We hope you have enjoyed the SRGC Forum. You can make a Paypal donation to the SRGC by clicking the above button

Author Topic: bulb log 26  (Read 1222 times)

John85

  • Hero Member
  • *****
  • Posts: 507
bulb log 26
« on: June 29, 2013, 09:32:35 AM »
What is the plant with the white flowers in front of the Meconopsis please(picture before last)

Maggi Young

  • Forum Dogsbody
  • Global Moderator
  • Hero Member
  • *****
  • Posts: 44017
  • Country: scotland
  • "There's often a clue"
    • International Rock Gardener e-magazine
Re: bulb log 26
« Reply #1 on: June 29, 2013, 11:36:01 AM »
Hello John, do you mean in this picture ?



They are the little cluster flowers of Petrophytum hendersonii

Very reliable little plant, which makes a good cushion when out of flower too.
Margaret Young in Aberdeen, North East Scotland Zone 7 -ish!

Editor: International Rock Gardener e-magazine

John85

  • Hero Member
  • *****
  • Posts: 507
Re: bulb log 26
« Reply #2 on: June 29, 2013, 01:13:31 PM »
Thank you Maggi
Can you tell a bit more about it please:As it grows wild in the state of Washington,do you think it will cope with the warmer weather here?Shall I have to grow it in the shade?How do you propagate it?
And thanks to Ian for all those nice pictures!

Maggi Young

  • Forum Dogsbody
  • Global Moderator
  • Hero Member
  • *****
  • Posts: 44017
  • Country: scotland
  • "There's often a clue"
    • International Rock Gardener e-magazine
Re: bulb log 26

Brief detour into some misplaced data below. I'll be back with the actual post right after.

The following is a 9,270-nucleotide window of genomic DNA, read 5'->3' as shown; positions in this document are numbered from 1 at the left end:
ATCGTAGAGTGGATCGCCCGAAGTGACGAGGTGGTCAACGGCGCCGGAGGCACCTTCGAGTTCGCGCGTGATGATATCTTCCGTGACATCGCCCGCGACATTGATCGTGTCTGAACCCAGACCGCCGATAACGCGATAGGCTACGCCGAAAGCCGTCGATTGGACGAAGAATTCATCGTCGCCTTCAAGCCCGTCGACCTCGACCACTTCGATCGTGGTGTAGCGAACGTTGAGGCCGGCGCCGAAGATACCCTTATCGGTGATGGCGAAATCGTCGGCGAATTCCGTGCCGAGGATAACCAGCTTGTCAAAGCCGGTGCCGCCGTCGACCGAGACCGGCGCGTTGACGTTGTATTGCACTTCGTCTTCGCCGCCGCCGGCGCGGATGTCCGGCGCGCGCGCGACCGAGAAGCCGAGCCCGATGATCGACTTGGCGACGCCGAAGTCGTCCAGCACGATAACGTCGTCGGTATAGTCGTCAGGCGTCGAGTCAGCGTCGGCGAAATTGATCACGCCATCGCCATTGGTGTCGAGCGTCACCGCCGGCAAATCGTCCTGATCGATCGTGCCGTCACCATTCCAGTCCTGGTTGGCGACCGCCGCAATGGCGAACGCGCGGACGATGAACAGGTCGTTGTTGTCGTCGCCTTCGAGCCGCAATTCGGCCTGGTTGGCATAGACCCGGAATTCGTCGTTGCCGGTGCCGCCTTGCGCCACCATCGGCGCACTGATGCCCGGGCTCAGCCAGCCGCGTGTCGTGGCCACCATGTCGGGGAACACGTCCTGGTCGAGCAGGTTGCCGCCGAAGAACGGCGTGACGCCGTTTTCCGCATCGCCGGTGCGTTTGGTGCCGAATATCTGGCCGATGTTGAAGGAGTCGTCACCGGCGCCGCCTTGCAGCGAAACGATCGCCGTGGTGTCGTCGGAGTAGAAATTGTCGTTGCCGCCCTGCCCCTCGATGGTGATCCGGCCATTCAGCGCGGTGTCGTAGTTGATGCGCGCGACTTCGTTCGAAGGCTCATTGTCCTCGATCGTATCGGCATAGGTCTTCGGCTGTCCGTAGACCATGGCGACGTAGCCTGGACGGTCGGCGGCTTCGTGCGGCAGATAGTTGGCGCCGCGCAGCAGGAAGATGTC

« Reply #3 on: June 29, 2013, 02:33:39 PM »
To my shame we haven't really tried to propagate it, John we must try some cuttings this year. Well, I hadn't a memory of rooting it, but Ian tells me that he has made many  plants from cuttings! Silly me! So, we must take some for you, John!!

It has a more restricted distribution than P. caespitosum, but we saw  P. caespitosum used quite widley in the rock gardens of the Czech Republic that we visited recently. Some of those gardens are VERY hot indeed- well set up to a fierce sun, so I would imagine that both would cope well for you.  Sandy Leven grows P. caespitosum well, as I remember (- though Dunblane is claimed to be akin to Atlantis!)

We have it ( P. hendersonii) on a couple of very sunny sites here - in the raised bed in the picture it is exposed to all the weather we get-  cold hot, whatever. It seems very tough.
« Last Edit: June 29, 2013, 03:09:26 PM by Maggi Young »
Margaret Young in Aberdeen, North East Scotland Zone 7 -ish!

Editor: International Rock Gardener e-magazine

 


Scottish Rock Garden Club is a Charity registered with Scottish Charity Regulator (OSCR): SC000942
SimplePortal 2.3.5 © 2008-2012, SimplePortal